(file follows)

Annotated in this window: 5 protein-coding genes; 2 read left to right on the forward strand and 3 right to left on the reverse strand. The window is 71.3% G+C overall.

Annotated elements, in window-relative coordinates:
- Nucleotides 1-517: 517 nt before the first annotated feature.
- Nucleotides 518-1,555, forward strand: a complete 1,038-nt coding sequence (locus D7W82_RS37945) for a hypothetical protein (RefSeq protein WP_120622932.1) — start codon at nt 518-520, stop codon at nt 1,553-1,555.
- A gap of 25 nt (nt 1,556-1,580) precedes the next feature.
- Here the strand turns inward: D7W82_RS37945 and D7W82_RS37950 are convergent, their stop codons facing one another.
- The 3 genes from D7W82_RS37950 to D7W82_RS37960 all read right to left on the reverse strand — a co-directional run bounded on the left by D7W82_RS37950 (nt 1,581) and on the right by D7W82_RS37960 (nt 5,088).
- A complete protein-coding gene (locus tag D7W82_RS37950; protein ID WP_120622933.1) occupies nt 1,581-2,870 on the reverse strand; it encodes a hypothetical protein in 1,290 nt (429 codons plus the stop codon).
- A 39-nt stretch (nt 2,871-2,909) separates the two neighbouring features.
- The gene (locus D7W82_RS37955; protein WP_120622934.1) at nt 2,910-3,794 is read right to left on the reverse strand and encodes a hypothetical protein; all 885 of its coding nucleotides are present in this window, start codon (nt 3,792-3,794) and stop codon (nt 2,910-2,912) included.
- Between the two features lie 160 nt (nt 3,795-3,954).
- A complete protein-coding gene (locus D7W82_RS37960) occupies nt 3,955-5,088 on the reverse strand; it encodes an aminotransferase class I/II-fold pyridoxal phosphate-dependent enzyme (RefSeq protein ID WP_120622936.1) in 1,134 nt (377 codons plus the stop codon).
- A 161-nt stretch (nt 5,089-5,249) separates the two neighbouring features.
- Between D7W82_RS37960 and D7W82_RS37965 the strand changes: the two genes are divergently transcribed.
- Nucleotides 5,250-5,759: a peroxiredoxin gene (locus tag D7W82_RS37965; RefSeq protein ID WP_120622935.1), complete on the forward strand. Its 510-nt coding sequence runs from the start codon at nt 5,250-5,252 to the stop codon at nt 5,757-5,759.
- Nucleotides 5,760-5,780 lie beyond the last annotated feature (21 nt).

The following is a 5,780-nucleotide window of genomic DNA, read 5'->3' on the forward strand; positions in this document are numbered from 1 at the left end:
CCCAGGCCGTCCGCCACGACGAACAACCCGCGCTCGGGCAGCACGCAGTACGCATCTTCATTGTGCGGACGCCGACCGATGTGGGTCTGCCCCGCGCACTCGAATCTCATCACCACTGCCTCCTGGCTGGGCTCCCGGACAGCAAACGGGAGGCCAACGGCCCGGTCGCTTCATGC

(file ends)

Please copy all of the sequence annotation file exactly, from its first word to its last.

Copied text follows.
Annotated in this window: 5 protein-coding genes; 2 read left to right on the forward strand and 3 right to left on the reverse strand. The window is 71.3% G+C overall.

Annotated elements, in window-relative coordinates:
- Nucleotides 1-517: 517 nt before the first annotated feature.
- Nucleotides 518-1,555, forward strand: a complete 1,038-nt coding sequence (locus D7W82_RS37945) for a hypothetical protein (RefSeq protein WP_120622932.1) — start codon at nt 518-520, stop codon at nt 1,553-1,555.
- A gap of 25 nt (nt 1,556-1,580) precedes the next feature.
- Here the strand turns inward: D7W82_RS37945 and D7W82_RS37950 are convergent, their stop codons facing one another.
- The 3 genes from D7W82_RS37950 to D7W82_RS37960 all read right to left on the reverse strand — a co-directional run bounded on the left by D7W82_RS37950 (nt 1,581) and on the right by D7W82_RS37960 (nt 5,088).
- A complete protein-coding gene (locus tag D7W82_RS37950; protein ID WP_120622933.1) occupies nt 1,581-2,870 on the reverse strand; it encodes a hypothetical protein in 1,290 nt (429 codons plus the stop codon).
- A 39-nt stretch (nt 2,871-2,909) separates the two neighbouring features.
- The gene (locus D7W82_RS37955; protein WP_120622934.1) at nt 2,910-3,794 is read right to left on the reverse strand and encodes a hypothetical protein; all 885 of its coding nucleotides are present in this window, start codon (nt 3,792-3,794) and stop codon (nt 2,910-2,912) included.
- Between the two features lie 160 nt (nt 3,795-3,954).
- A complete protein-coding gene (locus D7W82_RS37960) occupies nt 3,955-5,088 on the reverse strand; it encodes an aminotransferase class I/II-fold pyridoxal phosphate-dependent enzyme (RefSeq protein ID WP_120622936.1) in 1,134 nt (377 codons plus the stop codon).
- A 161-nt stretch (nt 5,089-5,249) separates the two neighbouring features.
- Between D7W82_RS37960 and D7W82_RS37965 the strand changes: the two genes are divergently transcribed.
- Nucleotides 5,250-5,759: a peroxiredoxin gene (locus tag D7W82_RS37965; RefSeq protein ID WP_120622935.1), complete on the forward strand. Its 510-nt coding sequence runs from the start codon at nt 5,250-5,252 to the stop codon at nt 5,757-5,759.
- Nucleotides 5,760-5,780 lie beyond the last annotated feature (21 nt).

The following is a 5,780-nucleotide window of genomic DNA, read 5'->3' on the forward strand; positions in this document are numbered from 1 at the left end:
CCCAGGCCGTCCGCCACGACGAACAACCCGCGCTCGGGCAGCACGCAGTACGCATCTTCATTGTGCGGACGCCGACCGATGTGGGTCTGCCCCGCGCACTCGAATCTCATCACCACTGCCTCCTGGCTGGGCTCCCGGACAGCAAACGGGAGGCCAACGGCCCGGTCGCTTCATGC